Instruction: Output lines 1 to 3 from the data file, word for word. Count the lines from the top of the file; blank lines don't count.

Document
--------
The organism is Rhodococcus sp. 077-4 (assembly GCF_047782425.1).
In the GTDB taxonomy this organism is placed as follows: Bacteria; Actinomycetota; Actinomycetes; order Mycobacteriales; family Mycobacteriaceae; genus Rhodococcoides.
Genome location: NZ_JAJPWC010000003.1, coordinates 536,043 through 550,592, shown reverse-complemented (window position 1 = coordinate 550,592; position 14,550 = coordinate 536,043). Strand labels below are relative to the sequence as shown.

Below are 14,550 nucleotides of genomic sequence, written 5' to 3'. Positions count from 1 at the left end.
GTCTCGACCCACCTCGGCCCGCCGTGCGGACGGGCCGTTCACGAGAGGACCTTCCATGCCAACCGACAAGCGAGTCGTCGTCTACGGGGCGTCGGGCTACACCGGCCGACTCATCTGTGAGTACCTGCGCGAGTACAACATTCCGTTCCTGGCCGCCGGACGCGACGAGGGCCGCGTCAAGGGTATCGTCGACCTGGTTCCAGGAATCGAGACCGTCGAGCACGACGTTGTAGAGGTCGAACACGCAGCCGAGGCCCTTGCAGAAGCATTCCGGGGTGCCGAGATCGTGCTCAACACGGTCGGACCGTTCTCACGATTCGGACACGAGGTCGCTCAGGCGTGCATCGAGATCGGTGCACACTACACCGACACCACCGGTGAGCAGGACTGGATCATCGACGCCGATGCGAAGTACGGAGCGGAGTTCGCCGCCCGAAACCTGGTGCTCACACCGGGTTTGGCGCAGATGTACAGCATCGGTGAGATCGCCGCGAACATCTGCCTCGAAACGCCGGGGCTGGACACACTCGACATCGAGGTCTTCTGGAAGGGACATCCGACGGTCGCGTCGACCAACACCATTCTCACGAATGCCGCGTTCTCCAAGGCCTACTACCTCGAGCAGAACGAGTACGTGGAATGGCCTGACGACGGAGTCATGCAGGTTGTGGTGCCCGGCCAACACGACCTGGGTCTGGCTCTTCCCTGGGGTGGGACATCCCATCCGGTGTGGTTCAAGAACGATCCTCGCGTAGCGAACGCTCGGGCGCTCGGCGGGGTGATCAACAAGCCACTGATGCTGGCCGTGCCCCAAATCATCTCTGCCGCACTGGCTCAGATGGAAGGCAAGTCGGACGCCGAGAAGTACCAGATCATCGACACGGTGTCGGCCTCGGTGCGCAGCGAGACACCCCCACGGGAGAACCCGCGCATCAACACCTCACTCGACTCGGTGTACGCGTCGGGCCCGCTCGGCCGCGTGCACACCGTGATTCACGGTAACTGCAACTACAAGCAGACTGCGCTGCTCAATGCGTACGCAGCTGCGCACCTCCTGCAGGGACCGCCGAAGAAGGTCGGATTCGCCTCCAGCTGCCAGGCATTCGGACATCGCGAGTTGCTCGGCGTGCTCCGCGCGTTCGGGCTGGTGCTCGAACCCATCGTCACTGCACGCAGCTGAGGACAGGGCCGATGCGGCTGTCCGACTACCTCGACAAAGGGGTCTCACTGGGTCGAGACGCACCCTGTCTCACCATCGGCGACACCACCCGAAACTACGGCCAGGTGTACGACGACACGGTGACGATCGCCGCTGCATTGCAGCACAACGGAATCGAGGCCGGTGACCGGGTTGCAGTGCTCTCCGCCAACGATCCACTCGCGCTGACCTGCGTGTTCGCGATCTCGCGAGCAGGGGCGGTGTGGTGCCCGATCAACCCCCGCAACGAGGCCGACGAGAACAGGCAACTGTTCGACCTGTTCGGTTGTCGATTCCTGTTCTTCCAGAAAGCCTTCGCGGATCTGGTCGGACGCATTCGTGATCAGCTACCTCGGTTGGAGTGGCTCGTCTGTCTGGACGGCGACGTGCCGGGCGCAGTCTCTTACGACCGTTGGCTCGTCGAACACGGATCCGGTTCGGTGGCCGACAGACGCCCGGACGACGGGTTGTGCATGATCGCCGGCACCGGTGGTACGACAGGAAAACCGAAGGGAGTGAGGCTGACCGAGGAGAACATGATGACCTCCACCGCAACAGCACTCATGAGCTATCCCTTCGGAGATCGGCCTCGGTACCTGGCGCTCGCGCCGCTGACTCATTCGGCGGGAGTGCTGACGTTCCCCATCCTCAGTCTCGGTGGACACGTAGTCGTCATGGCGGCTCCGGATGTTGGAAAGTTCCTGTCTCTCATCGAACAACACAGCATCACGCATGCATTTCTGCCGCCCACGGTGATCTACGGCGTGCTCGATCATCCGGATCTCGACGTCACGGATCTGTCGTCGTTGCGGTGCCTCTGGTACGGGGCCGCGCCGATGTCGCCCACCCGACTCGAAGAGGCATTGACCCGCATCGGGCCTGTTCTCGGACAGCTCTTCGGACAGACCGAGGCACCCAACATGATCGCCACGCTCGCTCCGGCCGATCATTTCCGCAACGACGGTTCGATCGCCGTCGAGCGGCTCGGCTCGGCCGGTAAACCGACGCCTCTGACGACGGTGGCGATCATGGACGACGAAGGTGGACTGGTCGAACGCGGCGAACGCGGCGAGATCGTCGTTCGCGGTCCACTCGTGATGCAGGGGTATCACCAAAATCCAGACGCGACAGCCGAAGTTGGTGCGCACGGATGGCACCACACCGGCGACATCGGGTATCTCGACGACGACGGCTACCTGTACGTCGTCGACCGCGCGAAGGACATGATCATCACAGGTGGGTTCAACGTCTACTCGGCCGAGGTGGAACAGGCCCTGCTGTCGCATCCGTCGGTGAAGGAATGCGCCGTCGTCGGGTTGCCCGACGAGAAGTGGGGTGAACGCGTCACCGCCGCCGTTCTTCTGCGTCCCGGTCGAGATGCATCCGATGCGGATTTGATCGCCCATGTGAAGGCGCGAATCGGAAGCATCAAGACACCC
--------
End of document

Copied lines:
The organism is Rhodococcus sp. 077-4 (assembly GCF_047782425.1).
In the GTDB taxonomy this organism is placed as follows: Bacteria; Actinomycetota; Actinomycetes; order Mycobacteriales; family Mycobacteriaceae; genus Rhodococcoides.
Genome location: NZ_JAJPWC010000003.1, coordinates 536,043 through 550,592, shown reverse-complemented (window position 1 = coordinate 550,592; position 14,550 = coordinate 536,043). Strand labels below are relative to the sequence as shown.